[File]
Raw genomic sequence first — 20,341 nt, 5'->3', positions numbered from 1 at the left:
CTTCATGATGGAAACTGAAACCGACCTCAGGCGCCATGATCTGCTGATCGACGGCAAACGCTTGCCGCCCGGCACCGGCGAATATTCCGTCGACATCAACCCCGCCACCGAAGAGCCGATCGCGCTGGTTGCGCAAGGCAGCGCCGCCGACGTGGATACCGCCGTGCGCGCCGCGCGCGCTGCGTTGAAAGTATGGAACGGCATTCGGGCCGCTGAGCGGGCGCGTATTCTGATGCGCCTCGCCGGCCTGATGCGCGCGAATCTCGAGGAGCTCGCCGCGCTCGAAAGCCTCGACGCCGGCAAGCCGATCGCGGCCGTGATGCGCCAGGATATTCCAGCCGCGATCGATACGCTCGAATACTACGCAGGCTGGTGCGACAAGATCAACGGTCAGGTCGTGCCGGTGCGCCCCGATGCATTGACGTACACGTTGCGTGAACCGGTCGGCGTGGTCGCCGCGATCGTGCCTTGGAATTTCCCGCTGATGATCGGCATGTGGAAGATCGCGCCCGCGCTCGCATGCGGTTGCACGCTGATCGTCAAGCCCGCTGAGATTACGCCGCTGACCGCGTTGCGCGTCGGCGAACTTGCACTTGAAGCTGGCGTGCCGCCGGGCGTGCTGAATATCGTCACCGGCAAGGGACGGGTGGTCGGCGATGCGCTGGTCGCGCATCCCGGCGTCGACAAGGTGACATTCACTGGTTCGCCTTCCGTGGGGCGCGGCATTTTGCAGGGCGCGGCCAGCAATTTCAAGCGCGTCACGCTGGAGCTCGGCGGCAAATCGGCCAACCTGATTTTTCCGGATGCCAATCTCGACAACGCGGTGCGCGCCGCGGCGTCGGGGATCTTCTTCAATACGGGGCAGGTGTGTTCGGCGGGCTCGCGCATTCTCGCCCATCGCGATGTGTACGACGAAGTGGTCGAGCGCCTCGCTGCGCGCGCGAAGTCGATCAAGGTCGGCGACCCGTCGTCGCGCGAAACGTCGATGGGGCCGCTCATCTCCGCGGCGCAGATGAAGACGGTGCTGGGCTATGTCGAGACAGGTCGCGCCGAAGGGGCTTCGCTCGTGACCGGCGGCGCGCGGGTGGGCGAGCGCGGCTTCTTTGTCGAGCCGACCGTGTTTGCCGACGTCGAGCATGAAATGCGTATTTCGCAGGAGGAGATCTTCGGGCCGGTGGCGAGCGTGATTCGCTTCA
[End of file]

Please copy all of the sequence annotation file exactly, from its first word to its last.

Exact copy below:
Raw genomic sequence first — 20,341 nt, 5'->3', positions numbered from 1 at the left:
CTTCATGATGGAAACTGAAACCGACCTCAGGCGCCATGATCTGCTGATCGACGGCAAACGCTTGCCGCCCGGCACCGGCGAATATTCCGTCGACATCAACCCCGCCACCGAAGAGCCGATCGCGCTGGTTGCGCAAGGCAGCGCCGCCGACGTGGATACCGCCGTGCGCGCCGCGCGCGCTGCGTTGAAAGTATGGAACGGCATTCGGGCCGCTGAGCGGGCGCGTATTCTGATGCGCCTCGCCGGCCTGATGCGCGCGAATCTCGAGGAGCTCGCCGCGCTCGAAAGCCTCGACGCCGGCAAGCCGATCGCGGCCGTGATGCGCCAGGATATTCCAGCCGCGATCGATACGCTCGAATACTACGCAGGCTGGTGCGACAAGATCAACGGTCAGGTCGTGCCGGTGCGCCCCGATGCATTGACGTACACGTTGCGTGAACCGGTCGGCGTGGTCGCCGCGATCGTGCCTTGGAATTTCCCGCTGATGATCGGCATGTGGAAGATCGCGCCCGCGCTCGCATGCGGTTGCACGCTGATCGTCAAGCCCGCTGAGATTACGCCGCTGACCGCGTTGCGCGTCGGCGAACTTGCACTTGAAGCTGGCGTGCCGCCGGGCGTGCTGAATATCGTCACCGGCAAGGGACGGGTGGTCGGCGATGCGCTGGTCGCGCATCCCGGCGTCGACAAGGTGACATTCACTGGTTCGCCTTCCGTGGGGCGCGGCATTTTGCAGGGCGCGGCCAGCAATTTCAAGCGCGTCACGCTGGAGCTCGGCGGCAAATCGGCCAACCTGATTTTTCCGGATGCCAATCTCGACAACGCGGTGCGCGCCGCGGCGTCGGGGATCTTCTTCAATACGGGGCAGGTGTGTTCGGCGGGCTCGCGCATTCTCGCCCATCGCGATGTGTACGACGAAGTGGTCGAGCGCCTCGCTGCGCGCGCGAAGTCGATCAAGGTCGGCGACCCGTCGTCGCGCGAAACGTCGATGGGGCCGCTCATCTCCGCGGCGCAGATGAAGACGGTGCTGGGCTATGTCGAGACAGGTCGCGCCGAAGGGGCTTCGCTCGTGACCGGCGGCGCGCGGGTGGGCGAGCGCGGCTTCTTTGTCGAGCCGACCGTGTTTGCCGACGTCGAGCATGAAATGCGTATTTCGCAGGAGGAGATCTTCGGGCCGGTGGCGAGCGTGATTCGCTTCA